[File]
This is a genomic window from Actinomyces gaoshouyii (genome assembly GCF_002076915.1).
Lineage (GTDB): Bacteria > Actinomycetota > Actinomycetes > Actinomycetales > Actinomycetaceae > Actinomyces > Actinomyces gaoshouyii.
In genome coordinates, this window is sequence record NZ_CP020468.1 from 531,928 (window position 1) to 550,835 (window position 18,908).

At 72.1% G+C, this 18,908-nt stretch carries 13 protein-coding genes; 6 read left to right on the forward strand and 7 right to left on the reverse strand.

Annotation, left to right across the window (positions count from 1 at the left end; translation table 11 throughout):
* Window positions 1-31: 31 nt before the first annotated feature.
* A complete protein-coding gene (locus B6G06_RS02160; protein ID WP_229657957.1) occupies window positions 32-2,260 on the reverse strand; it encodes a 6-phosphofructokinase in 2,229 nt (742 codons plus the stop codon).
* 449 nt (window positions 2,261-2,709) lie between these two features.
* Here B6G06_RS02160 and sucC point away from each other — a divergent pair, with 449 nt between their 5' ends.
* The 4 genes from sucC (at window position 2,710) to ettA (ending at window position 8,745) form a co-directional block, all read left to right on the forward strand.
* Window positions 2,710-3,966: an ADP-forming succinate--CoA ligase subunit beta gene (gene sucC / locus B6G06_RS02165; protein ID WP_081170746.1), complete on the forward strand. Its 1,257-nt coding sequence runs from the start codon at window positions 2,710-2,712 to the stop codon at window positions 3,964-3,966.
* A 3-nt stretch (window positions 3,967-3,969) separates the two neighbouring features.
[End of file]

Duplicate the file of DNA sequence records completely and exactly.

This is a genomic window from Actinomyces gaoshouyii (genome assembly GCF_002076915.1).
Lineage (GTDB): Bacteria > Actinomycetota > Actinomycetes > Actinomycetales > Actinomycetaceae > Actinomyces > Actinomyces gaoshouyii.
In genome coordinates, this window is sequence record NZ_CP020468.1 from 531,928 (window position 1) to 550,835 (window position 18,908).

At 72.1% G+C, this 18,908-nt stretch carries 13 protein-coding genes; 6 read left to right on the forward strand and 7 right to left on the reverse strand.

Annotation, left to right across the window (positions count from 1 at the left end; translation table 11 throughout):
* Window positions 1-31: 31 nt before the first annotated feature.
* A complete protein-coding gene (locus B6G06_RS02160; protein ID WP_229657957.1) occupies window positions 32-2,260 on the reverse strand; it encodes a 6-phosphofructokinase in 2,229 nt (742 codons plus the stop codon).
* 449 nt (window positions 2,261-2,709) lie between these two features.
* Here B6G06_RS02160 and sucC point away from each other — a divergent pair, with 449 nt between their 5' ends.
* The 4 genes from sucC (at window position 2,710) to ettA (ending at window position 8,745) form a co-directional block, all read left to right on the forward strand.
* Window positions 2,710-3,966: an ADP-forming succinate--CoA ligase subunit beta gene (gene sucC / locus B6G06_RS02165; protein ID WP_081170746.1), complete on the forward strand. Its 1,257-nt coding sequence runs from the start codon at window positions 2,710-2,712 to the stop codon at window positions 3,964-3,966.
* A 3-nt stretch (window positions 3,967-3,969) separates the two neighbouring features.